Wednesday, September 30, 2009

Higher And Higher

There's an argument that evolution naturally leads to higher intelligence. It's not widely accepted in the scientific community, but it's popular outside it. One of the problems with the argument is its chauvinism. It can only be made on planets where higher intelligence has evolved.

There's a strong, near undeniable need for people to fit their metaphysical beliefs to whatever science they happen to accept. (Perhaps this is better than the other direction, where they reject well-grounded science.) But there is more in heaven and earth than is dreamt of in their philosophy.

Conway Morris, the "heretical" biologist from the linked article, believes

Darwin’s idea that the brain secretes mind as the liver secretes bile doesn’t work. The roots of intelligence go much deeper than we realise, and go beyond animals. Slime moulds have something we can fairly call memory.

More chauvinism? After all, don't the slime moulds, and all the stages in between them and us, argue against him?

We may marvel at our intelligence and self-awareness (and sure, it's pretty special), but if you could talk to a dog, I bet he'd be more impressed with the magic of smell. He might even say evolution was designed to bring it about.


Blogger QueensGuy said...

There's a great Bruce Sterling sci-fi novella wherein a human visits a hive civilization that has hollowed out an asteroid. The gist of it is that, in response to the human invasion, the hive triggers a buried instinct and produces a queen with conscious intelligence to deal with the threat. The premise is that conscious intelligence is not a long-term adaptive trait because it leads to selfish behavior, but is occasionally useful for dealing with invaders.

6:00 AM, September 30, 2009  
Anonymous Denver Guy said...

I've always assumed that the most "successful" species on earth are the bacteria, fish and insects, since they have managed to pass on their genetic code for the longest time. In fact, if humanity were to die out in the next 100,000 years, which is a possibility given our apparent susceptibility to ever more adaptable viruses, our brief 1 Million years on earth as beings with intelligence and self-awareness would look like a short-lived, evolutionary mistake.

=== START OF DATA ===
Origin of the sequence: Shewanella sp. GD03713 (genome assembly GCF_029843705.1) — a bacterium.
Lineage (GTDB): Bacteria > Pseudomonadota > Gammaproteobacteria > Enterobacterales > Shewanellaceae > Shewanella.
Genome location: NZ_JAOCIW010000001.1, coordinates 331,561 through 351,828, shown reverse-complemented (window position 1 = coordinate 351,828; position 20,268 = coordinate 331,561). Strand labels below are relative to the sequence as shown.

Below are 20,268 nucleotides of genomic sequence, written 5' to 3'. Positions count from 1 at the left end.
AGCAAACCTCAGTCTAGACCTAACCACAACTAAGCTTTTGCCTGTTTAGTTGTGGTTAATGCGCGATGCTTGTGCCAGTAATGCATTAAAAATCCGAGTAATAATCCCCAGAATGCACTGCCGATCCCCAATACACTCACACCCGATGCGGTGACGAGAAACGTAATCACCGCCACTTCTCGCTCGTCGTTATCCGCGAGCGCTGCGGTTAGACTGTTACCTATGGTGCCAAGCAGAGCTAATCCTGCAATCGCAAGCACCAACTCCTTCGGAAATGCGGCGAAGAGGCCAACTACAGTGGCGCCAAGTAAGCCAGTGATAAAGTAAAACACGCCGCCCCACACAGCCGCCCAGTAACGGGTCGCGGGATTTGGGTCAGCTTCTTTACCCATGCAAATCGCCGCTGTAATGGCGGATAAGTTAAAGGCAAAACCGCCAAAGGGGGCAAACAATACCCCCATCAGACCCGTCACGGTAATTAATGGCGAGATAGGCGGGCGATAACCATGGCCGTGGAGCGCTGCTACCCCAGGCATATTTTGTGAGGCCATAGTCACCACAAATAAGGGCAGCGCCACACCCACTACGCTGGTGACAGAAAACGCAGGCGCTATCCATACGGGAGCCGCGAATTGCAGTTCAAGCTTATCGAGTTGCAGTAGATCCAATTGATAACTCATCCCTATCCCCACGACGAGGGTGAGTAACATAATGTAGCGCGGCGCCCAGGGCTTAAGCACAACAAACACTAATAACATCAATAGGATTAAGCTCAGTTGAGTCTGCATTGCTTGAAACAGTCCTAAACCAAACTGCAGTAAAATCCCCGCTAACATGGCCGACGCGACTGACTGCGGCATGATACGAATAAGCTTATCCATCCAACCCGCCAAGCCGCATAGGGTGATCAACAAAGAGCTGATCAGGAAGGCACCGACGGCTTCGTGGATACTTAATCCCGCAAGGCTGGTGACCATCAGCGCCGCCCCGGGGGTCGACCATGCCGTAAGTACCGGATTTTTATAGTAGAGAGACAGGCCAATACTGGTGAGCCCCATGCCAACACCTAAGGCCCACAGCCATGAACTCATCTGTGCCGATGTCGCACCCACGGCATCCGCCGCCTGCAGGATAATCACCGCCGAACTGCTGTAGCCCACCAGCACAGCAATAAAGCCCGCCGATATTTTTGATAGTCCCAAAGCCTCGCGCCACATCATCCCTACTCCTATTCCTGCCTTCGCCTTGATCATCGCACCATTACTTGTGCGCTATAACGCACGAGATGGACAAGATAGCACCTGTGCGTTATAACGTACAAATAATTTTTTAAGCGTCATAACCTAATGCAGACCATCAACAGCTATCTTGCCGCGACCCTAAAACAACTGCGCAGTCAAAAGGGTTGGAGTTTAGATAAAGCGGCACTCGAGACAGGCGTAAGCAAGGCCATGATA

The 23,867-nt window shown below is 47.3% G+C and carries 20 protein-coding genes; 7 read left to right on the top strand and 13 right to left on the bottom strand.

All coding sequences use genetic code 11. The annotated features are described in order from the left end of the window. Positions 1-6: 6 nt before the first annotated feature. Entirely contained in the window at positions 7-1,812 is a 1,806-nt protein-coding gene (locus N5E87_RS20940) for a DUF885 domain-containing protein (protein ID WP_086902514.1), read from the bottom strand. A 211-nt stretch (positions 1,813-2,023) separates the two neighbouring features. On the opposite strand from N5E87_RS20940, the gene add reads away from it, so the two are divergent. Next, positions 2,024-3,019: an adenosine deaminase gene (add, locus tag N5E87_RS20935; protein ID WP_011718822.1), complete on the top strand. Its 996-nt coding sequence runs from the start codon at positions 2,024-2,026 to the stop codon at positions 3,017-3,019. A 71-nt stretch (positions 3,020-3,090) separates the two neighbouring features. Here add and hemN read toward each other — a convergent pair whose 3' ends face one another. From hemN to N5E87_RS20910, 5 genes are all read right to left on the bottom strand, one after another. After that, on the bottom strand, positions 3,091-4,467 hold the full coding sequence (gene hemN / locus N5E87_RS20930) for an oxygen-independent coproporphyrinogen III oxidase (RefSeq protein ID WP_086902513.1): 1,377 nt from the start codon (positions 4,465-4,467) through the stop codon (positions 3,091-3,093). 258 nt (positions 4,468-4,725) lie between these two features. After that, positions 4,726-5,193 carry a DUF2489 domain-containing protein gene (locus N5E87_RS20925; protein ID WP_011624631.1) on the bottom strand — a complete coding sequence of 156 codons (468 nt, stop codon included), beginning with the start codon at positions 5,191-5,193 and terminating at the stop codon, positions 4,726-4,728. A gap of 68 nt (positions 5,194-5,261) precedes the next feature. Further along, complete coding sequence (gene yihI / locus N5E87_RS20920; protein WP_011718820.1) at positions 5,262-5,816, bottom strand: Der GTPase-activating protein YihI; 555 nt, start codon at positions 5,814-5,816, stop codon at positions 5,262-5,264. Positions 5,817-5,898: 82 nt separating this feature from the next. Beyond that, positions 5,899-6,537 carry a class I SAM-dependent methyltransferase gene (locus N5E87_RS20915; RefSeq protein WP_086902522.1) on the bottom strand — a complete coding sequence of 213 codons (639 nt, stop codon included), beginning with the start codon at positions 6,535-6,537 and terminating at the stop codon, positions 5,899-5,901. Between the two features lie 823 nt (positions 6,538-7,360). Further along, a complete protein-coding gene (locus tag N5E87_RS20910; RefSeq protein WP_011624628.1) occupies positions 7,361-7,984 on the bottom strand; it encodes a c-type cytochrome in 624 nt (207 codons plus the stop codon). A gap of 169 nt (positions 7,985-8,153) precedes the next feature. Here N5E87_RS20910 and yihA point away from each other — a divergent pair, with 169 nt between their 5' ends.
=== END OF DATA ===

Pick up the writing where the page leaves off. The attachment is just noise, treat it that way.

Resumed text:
9:52 AM, September 30, 2009  
Anonymous Anonymous said...

Of course the definition what is "higher intelligence" is just as key as the definition of "successful" in the post above. Isn't ongoing survival in the same form intelligent by definition? (employing the best means to accomplish the goal defined as success)

If we learn anything from prime time sitcoms (thinking of the big bang theory here), there's smart and there's smart and some smart isn't smart at all

10:07 AM, September 30, 2009  
Blogger LAGuy said...

I suppose there are different ways to measure success. At this point in time, humans are pretty widespread and so are a "success" by that measure. Compare them to any other mammals, many of whom are on the verge of extinction. (Some say this success is due to social cooperation, not unlike the reason that insects are so successful).

But you're right--in terms of time, there's no guarantee humans will have anything like the staying power of dinosaurs. (That's why it's so ironic something outdated is called a dinosaur.)

By the way, Denver Guy, have you been watching Heroes, or have you given up?

10:09 AM, September 30, 2009  
Anonymous Denver Guy said...

I just watched the first two episodes of Heroes last night. I runs against how I Met Your Mother, and the rest of the family insists I record that on the DVR, so I watched it at fancast last night.

My take is actually pretty good. With the major exception of the Claire story arc, the characters they have brought back are interesting and behaving in reasonably ways. The Claire arc is annoying - she threw herself out a window, dressed in good clothes it seemed, where someone could see!!! She has taken over Peter's role as numbskull. Plus, I think it is obvious that Gretchen knows exactly who Claire is, is a plant, killed the first roommate, and will be trouble. They'll surprise me if that is not the storyline.

Peter on the other hand is much improved. Still not to bright, but acting empathetically, which fits his character. And it makes sense he would want to withdraw from all the other Heroe shenanigans.

I think the motivations of the carnies is delightfuilly obscure, and despite my better judgement, I'm becoming interested in Tracy again (made of water girl is a great superhero!) And Hiro is funny again.

lastly, the mental battle between Parkman and Sylar holds a lot of promise. I hope we don't see Mohinder again. Same for Maya and other irrational characters. Overall - I'll keep watching, though my time is short since I liked Flash Forward and anticipate liking V as well.

12:12 PM, September 30, 2009  

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